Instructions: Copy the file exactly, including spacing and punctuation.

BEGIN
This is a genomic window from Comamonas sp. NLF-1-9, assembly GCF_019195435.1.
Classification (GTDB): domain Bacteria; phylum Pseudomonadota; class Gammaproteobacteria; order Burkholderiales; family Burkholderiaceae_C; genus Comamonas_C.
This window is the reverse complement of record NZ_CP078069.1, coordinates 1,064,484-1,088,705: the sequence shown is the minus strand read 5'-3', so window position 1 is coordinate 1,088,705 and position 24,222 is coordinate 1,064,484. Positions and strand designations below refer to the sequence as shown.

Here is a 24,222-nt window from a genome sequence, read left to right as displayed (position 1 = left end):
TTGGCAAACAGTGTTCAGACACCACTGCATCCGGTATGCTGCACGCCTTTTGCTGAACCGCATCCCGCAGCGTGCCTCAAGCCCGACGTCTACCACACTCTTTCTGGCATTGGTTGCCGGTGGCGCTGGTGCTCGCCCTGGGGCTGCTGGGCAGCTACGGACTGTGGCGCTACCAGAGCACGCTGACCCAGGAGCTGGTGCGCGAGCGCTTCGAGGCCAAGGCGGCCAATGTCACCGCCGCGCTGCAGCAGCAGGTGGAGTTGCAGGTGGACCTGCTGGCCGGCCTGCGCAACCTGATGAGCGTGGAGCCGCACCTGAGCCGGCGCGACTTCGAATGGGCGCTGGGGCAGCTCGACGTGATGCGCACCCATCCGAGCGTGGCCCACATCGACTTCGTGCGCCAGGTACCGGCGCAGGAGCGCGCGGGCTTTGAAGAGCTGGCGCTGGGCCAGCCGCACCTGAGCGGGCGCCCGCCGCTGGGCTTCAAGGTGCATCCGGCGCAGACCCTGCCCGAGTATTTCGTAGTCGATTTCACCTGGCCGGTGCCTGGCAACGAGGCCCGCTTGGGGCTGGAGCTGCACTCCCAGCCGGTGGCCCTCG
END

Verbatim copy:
This is a genomic window from Comamonas sp. NLF-1-9, assembly GCF_019195435.1.
Classification (GTDB): domain Bacteria; phylum Pseudomonadota; class Gammaproteobacteria; order Burkholderiales; family Burkholderiaceae_C; genus Comamonas_C.
This window is the reverse complement of record NZ_CP078069.1, coordinates 1,064,484-1,088,705: the sequence shown is the minus strand read 5'-3', so window position 1 is coordinate 1,088,705 and position 24,222 is coordinate 1,064,484. Positions and strand designations below refer to the sequence as shown.

Here is a 24,222-nt window from a genome sequence, read left to right as displayed (position 1 = left end):
TTGGCAAACAGTGTTCAGACACCACTGCATCCGGTATGCTGCACGCCTTTTGCTGAACCGCATCCCGCAGCGTGCCTCAAGCCCGACGTCTACCACACTCTTTCTGGCATTGGTTGCCGGTGGCGCTGGTGCTCGCCCTGGGGCTGCTGGGCAGCTACGGACTGTGGCGCTACCAGAGCACGCTGACCCAGGAGCTGGTGCGCGAGCGCTTCGAGGCCAAGGCGGCCAATGTCACCGCCGCGCTGCAGCAGCAGGTGGAGTTGCAGGTGGACCTGCTGGCCGGCCTGCGCAACCTGATGAGCGTGGAGCCGCACCTGAGCCGGCGCGACTTCGAATGGGCGCTGGGGCAGCTCGACGTGATGCGCACCCATCCGAGCGTGGCCCACATCGACTTCGTGCGCCAGGTACCGGCGCAGGAGCGCGCGGGCTTTGAAGAGCTGGCGCTGGGCCAGCCGCACCTGAGCGGGCGCCCGCCGCTGGGCTTCAAGGTGCATCCGGCGCAGACCCTGCCCGAGTATTTCGTAGTCGATTTCACCTGGCCGGTGCCTGGCAACGAGGCCCGCTTGGGGCTGGAGCTGCACTCCCAGCCGGTGGCCCTCG